By: Mary Fran Bontempo
To hear an audio version of this post, click the play arrow below.
At least, it’s getting there, a few very chilly days mere harbingers of things to come as another winter descends. I dread winter, for all of the obvious reasons–the cold, the dark, the snow, (did I mention the cold?), and, worst of all, the heating bills.
As a big fan of the open window, I opt for natural temperature control whenever possible. In summer, we all have to be close to heat stroke before I give in and turn on the air conditioner, which drives my kids nuts. But our air conditioning bills are relatively painless, which makes me happy.
Yet in winter, opening the windows is somewhat counterproductive. And since I hate, hate, hate being cold, on goes the heat and up go the bills, which makes me cranky.
This year, though, I’m not the only one.
My son, having recently started a job at the Jersey Shore, has taken up residence at our beach cottage–a lovely little haven where cool summer breezes are a welcome respite from the heat. But a breeze in this place when the temperature drops below fifty feels like an arctic blast shot directly from the mouth of Jack Frost. There’s a heater, but little or no insulation. Translation–big heating bills, which my son is paying for. Take a guess who’s cranky now.
“Mom, how low do you think I can keep the heat?” David asked by phone when the temperature first dropped.
“Well, what are you comfortable with? I usually keep the heat at sixty-seven or sixty-eight,” I said.
“Sixty-eight? That sounds high. I’ll have to enter that into my calculator,” David answered.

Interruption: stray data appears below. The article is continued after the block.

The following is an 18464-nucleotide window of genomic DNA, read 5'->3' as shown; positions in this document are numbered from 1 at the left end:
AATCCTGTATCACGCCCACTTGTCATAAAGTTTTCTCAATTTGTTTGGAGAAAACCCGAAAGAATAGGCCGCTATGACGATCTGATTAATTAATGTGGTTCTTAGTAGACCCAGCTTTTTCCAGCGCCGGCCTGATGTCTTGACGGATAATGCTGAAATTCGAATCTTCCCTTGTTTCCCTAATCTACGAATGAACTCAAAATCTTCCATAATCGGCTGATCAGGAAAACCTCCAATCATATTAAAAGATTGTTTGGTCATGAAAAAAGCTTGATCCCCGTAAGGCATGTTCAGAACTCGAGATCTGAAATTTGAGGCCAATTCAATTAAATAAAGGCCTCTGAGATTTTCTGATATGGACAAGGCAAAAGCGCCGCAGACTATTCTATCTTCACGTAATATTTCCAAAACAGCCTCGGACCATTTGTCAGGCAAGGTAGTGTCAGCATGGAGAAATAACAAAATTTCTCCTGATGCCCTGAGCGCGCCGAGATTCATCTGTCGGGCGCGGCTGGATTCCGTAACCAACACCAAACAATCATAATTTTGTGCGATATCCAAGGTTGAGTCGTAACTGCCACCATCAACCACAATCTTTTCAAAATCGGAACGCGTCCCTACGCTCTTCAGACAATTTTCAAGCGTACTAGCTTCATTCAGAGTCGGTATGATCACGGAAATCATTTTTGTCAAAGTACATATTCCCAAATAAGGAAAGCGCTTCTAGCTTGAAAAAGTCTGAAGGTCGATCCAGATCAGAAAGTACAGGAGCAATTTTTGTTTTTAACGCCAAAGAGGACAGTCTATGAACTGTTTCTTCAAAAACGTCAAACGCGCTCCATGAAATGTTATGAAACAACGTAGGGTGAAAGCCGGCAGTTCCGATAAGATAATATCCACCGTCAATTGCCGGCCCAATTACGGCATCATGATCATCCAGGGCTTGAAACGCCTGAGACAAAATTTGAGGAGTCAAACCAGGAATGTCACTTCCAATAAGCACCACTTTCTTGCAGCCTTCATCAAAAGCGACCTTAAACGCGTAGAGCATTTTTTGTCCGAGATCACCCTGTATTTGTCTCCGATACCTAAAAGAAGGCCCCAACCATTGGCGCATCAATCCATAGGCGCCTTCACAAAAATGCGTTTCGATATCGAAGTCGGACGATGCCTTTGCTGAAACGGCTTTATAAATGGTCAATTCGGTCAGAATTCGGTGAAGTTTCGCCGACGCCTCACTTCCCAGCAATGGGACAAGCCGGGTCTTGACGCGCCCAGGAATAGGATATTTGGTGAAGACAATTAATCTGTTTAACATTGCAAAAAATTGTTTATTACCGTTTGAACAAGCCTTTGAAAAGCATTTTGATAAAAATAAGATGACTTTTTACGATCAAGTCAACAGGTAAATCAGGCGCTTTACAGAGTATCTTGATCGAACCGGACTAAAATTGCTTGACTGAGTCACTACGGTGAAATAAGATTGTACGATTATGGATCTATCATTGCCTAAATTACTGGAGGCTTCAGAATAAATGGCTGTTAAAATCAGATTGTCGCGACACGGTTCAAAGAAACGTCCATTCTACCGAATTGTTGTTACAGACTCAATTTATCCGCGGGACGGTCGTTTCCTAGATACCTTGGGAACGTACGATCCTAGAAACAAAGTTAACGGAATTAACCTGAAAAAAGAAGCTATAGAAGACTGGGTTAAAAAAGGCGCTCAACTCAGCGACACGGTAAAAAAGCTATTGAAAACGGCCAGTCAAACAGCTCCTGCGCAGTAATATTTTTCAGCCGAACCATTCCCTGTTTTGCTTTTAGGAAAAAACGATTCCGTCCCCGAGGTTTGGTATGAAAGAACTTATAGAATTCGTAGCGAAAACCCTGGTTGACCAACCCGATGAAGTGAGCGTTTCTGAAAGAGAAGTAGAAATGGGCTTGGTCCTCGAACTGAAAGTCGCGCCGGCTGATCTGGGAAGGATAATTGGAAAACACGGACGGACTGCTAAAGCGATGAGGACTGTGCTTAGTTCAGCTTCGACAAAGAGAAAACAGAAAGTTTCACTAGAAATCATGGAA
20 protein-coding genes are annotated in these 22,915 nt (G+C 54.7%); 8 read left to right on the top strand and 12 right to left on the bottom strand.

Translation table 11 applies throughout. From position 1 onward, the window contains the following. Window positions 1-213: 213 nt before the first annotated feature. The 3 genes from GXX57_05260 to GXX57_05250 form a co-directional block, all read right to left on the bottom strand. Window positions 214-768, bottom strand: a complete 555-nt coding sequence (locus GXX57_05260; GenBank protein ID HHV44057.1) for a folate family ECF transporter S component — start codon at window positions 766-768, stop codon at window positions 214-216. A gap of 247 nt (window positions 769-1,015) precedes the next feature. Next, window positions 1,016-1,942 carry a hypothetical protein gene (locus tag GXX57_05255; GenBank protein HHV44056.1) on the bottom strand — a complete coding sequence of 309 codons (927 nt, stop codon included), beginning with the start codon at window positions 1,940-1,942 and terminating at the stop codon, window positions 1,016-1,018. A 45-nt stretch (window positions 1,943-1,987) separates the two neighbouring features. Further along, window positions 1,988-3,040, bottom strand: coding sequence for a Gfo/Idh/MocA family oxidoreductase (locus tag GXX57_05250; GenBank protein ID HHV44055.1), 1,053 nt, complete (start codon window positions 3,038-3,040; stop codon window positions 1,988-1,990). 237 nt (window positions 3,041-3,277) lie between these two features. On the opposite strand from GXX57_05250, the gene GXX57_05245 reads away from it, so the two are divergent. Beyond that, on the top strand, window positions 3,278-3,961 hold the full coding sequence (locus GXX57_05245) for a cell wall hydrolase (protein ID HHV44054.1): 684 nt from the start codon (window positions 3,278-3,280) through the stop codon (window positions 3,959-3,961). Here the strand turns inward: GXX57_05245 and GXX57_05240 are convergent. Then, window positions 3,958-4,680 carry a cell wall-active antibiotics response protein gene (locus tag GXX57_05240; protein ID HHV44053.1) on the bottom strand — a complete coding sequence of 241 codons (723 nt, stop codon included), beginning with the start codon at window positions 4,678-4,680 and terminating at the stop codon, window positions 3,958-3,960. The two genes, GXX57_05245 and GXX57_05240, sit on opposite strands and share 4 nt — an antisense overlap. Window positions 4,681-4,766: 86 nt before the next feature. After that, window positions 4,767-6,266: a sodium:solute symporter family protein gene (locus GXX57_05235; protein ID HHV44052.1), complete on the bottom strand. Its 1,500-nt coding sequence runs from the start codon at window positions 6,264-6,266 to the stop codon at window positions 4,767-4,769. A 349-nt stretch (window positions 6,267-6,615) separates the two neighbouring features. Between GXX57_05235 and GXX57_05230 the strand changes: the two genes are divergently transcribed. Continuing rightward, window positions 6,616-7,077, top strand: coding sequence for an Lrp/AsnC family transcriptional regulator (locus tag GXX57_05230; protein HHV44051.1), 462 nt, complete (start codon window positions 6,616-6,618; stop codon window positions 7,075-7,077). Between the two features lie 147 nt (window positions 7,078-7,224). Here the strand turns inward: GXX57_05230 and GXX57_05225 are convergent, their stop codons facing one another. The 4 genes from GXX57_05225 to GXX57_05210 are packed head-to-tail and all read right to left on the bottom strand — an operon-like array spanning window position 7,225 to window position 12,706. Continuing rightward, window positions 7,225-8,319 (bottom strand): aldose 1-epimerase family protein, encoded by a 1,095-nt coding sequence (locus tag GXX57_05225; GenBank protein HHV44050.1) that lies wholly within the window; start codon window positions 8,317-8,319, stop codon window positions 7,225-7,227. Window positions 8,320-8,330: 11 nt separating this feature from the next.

“Calculator? What calculator?”
“I got this app on my phone that helps me calculate how much it costs for the heat for each degree I raise or lower it. I’ve been putting it down to fifty-five at night,” he said.
“Fifty-five? That’s crazy! You’ll freeze!”
“It’s not that bad. I just put extra blankets on the bed.”
“What have you been keeping it at during the day?” I asked.
“I don’t know, around sixty-two, I guess,” David said. “But that’s only if I’m home. When I go to work, I turn it down even lower, around fifty or fifty-two.”
“Fifty-two? You’re going to have to wear a hat and mittens in the house at that rate,” I said.
“Listen, Mom, heat costs money. There’s no point in heating the house if I’m not there. And if I have to wear a hat inside to keep from paying outrageous heating bills, I’ll do it. I’ve also been cooking every night so I’m not spending on eating out and I take the Ninth Street Bridge in and out of town because it’s free. Every penny counts, Mom,” David finished.
“I know every penny counts! That’s what I was trying to tell you all those years when you left the windows open, the lights on, the TV blaring, the water running for thirty minutes in the shower….” I sputtered.
“Yeah, I take five minute showers, now, too,” David added. “I’m not looking forward to a big water bill. Oh, and Mom, I’ll be home later this week. I need to pick up a few more pairs of sweat pants; the temperature is supposed to drop by the weekend.”
I’m thrilled that my son has finally recognized that life costs money, though it would have been nice if he’d figured it out while he was still on my dime. And speaking of dimes, maybe sixty-eight is a little high for the heat. If you’ll excuse me, I think I’ll go and find some sweat pants.
How do you feel about the coming winter freeze? Click “comments” below and share!
cute story. I guess there’s hope for these young adults.